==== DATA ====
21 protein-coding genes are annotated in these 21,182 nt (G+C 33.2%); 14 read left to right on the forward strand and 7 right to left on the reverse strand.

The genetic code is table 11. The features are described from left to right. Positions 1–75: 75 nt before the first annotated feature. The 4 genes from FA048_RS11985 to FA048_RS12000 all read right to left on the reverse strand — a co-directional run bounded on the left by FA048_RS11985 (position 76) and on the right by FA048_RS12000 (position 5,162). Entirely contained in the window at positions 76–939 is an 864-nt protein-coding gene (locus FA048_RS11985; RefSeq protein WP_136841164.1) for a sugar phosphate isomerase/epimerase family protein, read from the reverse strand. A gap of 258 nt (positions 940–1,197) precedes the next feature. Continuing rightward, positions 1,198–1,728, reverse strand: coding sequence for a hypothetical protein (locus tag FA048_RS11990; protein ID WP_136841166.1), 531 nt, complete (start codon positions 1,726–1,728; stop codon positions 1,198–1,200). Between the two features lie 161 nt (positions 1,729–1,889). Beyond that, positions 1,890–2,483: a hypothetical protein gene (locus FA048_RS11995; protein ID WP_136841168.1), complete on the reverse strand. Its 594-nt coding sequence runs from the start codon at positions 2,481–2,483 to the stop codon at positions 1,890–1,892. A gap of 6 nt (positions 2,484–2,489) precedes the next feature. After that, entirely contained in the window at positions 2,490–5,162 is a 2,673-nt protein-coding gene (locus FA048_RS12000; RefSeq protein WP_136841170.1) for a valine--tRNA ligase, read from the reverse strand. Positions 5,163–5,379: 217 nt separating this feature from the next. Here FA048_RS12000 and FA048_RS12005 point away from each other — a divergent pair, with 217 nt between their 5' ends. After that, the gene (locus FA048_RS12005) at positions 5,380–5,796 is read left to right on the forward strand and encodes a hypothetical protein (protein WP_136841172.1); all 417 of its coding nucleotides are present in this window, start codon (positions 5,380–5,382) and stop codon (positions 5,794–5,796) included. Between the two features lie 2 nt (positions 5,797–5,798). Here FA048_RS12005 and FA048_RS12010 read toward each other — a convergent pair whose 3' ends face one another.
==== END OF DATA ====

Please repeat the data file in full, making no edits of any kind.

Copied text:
21 protein-coding genes are annotated in these 21,182 nt (G+C 33.2%); 14 read left to right on the forward strand and 7 right to left on the reverse strand.

The genetic code is table 11. The features are described from left to right. Positions 1–75: 75 nt before the first annotated feature. The 4 genes from FA048_RS11985 to FA048_RS12000 all read right to left on the reverse strand — a co-directional run bounded on the left by FA048_RS11985 (position 76) and on the right by FA048_RS12000 (position 5,162). Entirely contained in the window at positions 76–939 is an 864-nt protein-coding gene (locus FA048_RS11985; RefSeq protein WP_136841164.1) for a sugar phosphate isomerase/epimerase family protein, read from the reverse strand. A gap of 258 nt (positions 940–1,197) precedes the next feature. Continuing rightward, positions 1,198–1,728, reverse strand: coding sequence for a hypothetical protein (locus tag FA048_RS11990; protein ID WP_136841166.1), 531 nt, complete (start codon positions 1,726–1,728; stop codon positions 1,198–1,200). Between the two features lie 161 nt (positions 1,729–1,889). Beyond that, positions 1,890–2,483: a hypothetical protein gene (locus FA048_RS11995; protein ID WP_136841168.1), complete on the reverse strand. Its 594-nt coding sequence runs from the start codon at positions 2,481–2,483 to the stop codon at positions 1,890–1,892. A gap of 6 nt (positions 2,484–2,489) precedes the next feature. After that, entirely contained in the window at positions 2,490–5,162 is a 2,673-nt protein-coding gene (locus FA048_RS12000; RefSeq protein WP_136841170.1) for a valine--tRNA ligase, read from the reverse strand. Positions 5,163–5,379: 217 nt separating this feature from the next. Here FA048_RS12000 and FA048_RS12005 point away from each other — a divergent pair, with 217 nt between their 5' ends. After that, the gene (locus FA048_RS12005) at positions 5,380–5,796 is read left to right on the forward strand and encodes a hypothetical protein (protein WP_136841172.1); all 417 of its coding nucleotides are present in this window, start codon (positions 5,380–5,382) and stop codon (positions 5,794–5,796) included. Between the two features lie 2 nt (positions 5,797–5,798). Here FA048_RS12005 and FA048_RS12010 read toward each other — a convergent pair whose 3' ends face one another.